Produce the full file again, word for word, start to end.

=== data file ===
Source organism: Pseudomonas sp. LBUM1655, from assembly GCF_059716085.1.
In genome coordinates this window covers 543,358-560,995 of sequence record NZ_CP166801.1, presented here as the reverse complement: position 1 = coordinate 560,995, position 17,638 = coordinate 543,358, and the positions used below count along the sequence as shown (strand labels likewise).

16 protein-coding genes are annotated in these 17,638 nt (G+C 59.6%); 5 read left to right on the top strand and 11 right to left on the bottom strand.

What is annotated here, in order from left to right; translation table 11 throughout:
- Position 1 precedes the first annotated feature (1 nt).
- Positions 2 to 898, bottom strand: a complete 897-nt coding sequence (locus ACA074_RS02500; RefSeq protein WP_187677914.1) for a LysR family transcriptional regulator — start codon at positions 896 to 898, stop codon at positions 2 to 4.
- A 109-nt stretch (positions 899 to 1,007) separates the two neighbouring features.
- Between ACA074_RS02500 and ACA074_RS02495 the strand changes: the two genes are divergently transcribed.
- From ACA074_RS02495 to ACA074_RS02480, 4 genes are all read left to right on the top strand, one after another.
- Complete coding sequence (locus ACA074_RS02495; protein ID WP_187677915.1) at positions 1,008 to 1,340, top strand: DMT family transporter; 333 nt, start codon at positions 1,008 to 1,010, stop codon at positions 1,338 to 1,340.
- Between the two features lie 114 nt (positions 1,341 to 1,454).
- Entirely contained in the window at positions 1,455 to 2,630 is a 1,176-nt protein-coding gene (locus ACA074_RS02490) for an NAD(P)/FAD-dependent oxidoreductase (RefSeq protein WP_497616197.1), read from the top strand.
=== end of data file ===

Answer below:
Source organism: Pseudomonas sp. LBUM1655, from assembly GCF_059716085.1.
In genome coordinates this window covers 543,358-560,995 of sequence record NZ_CP166801.1, presented here as the reverse complement: position 1 = coordinate 560,995, position 17,638 = coordinate 543,358, and the positions used below count along the sequence as shown (strand labels likewise).

16 protein-coding genes are annotated in these 17,638 nt (G+C 59.6%); 5 read left to right on the top strand and 11 right to left on the bottom strand.

What is annotated here, in order from left to right; translation table 11 throughout:
- Position 1 precedes the first annotated feature (1 nt).
- Positions 2 to 898, bottom strand: a complete 897-nt coding sequence (locus ACA074_RS02500; RefSeq protein WP_187677914.1) for a LysR family transcriptional regulator — start codon at positions 896 to 898, stop codon at positions 2 to 4.
- A 109-nt stretch (positions 899 to 1,007) separates the two neighbouring features.
- Between ACA074_RS02500 and ACA074_RS02495 the strand changes: the two genes are divergently transcribed.
- From ACA074_RS02495 to ACA074_RS02480, 4 genes are all read left to right on the top strand, one after another.
- Complete coding sequence (locus ACA074_RS02495; protein ID WP_187677915.1) at positions 1,008 to 1,340, top strand: DMT family transporter; 333 nt, start codon at positions 1,008 to 1,010, stop codon at positions 1,338 to 1,340.
- Between the two features lie 114 nt (positions 1,341 to 1,454).
- Entirely contained in the window at positions 1,455 to 2,630 is a 1,176-nt protein-coding gene (locus ACA074_RS02490) for an NAD(P)/FAD-dependent oxidoreductase (RefSeq protein WP_497616197.1), read from the top strand.